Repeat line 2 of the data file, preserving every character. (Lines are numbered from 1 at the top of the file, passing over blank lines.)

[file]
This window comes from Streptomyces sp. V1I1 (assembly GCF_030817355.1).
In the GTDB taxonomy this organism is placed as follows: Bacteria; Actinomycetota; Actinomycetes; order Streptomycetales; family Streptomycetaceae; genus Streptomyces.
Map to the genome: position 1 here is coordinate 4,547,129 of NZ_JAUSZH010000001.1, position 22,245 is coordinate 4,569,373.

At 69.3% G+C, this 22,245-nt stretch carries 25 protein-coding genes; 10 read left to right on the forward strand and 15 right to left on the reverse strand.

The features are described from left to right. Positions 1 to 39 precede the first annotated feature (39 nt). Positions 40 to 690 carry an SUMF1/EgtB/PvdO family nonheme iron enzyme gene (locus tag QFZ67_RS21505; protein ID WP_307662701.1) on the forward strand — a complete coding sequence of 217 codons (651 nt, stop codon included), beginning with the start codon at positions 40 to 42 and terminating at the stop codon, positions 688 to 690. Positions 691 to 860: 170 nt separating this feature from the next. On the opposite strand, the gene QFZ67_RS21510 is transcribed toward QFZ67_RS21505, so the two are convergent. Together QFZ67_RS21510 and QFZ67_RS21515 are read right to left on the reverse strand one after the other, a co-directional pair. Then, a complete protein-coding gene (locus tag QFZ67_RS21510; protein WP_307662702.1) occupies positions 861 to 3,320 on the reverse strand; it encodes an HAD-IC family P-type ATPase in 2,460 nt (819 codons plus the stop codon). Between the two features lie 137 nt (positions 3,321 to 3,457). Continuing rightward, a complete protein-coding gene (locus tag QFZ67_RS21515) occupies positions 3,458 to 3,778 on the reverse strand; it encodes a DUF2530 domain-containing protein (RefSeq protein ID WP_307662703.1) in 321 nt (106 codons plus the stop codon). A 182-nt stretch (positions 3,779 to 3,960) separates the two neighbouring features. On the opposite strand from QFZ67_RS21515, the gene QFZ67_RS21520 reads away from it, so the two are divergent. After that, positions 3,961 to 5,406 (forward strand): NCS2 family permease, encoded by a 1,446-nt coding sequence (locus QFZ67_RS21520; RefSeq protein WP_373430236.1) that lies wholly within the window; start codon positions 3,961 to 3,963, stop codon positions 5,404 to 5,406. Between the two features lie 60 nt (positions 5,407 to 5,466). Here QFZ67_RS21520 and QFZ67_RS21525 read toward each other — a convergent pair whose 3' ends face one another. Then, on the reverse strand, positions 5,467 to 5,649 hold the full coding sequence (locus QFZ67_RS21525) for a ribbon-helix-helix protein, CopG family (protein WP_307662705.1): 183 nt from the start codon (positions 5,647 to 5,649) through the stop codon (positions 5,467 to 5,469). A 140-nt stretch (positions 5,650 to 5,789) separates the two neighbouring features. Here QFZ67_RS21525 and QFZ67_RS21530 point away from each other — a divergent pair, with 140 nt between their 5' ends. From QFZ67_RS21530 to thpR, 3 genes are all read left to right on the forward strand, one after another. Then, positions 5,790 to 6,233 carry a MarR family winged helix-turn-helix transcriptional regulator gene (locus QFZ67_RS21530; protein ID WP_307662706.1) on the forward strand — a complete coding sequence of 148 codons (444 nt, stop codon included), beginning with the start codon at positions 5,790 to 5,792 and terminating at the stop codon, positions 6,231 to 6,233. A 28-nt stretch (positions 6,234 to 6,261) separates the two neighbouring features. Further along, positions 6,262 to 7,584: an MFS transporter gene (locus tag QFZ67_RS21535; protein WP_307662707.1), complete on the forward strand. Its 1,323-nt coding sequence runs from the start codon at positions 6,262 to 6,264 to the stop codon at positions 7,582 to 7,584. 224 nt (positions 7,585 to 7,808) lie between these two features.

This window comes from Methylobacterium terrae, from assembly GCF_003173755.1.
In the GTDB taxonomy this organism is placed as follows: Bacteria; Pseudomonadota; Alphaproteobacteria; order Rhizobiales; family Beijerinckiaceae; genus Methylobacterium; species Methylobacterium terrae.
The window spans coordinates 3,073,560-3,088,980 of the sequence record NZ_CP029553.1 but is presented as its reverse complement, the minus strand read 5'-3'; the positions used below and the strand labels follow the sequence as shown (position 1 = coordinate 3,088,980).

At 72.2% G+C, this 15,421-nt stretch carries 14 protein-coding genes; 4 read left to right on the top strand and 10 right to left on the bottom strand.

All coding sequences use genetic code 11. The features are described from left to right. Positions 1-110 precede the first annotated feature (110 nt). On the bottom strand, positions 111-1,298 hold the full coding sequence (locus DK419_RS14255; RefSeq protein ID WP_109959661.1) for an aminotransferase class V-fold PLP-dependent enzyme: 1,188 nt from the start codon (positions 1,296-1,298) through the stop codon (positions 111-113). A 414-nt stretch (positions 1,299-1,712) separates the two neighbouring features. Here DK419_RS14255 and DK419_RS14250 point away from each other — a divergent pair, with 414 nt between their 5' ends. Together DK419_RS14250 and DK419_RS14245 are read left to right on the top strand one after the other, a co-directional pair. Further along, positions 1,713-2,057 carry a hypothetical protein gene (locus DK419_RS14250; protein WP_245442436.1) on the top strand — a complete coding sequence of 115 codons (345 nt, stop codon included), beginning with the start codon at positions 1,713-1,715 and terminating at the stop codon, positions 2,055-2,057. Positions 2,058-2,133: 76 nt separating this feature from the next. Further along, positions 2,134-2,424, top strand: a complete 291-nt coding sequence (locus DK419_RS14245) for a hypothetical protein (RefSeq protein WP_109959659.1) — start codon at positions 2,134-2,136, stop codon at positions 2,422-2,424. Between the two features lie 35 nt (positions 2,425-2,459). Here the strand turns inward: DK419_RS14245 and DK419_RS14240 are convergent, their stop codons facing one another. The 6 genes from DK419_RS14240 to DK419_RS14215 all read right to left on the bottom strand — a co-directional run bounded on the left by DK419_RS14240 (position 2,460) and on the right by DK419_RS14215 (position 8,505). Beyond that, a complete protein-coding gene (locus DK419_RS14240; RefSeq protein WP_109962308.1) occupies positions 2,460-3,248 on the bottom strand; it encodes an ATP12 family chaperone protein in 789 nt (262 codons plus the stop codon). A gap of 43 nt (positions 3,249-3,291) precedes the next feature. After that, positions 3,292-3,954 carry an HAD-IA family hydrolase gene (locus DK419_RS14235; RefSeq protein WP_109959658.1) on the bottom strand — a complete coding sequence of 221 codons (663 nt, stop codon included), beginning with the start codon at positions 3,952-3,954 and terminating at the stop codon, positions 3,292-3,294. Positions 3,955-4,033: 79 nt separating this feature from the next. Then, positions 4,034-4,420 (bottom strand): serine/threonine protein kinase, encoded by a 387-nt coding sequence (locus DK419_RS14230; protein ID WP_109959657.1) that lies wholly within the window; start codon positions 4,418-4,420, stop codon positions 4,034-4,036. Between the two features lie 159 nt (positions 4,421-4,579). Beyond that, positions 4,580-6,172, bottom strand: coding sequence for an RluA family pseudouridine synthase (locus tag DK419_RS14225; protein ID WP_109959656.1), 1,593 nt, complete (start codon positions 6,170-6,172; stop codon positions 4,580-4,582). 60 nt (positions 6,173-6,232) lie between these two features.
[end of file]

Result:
In the GTDB taxonomy this organism is placed as follows: Bacteria; Actinomycetota; Actinomycetes; order Streptomycetales; family Streptomycetaceae; genus Streptomyces.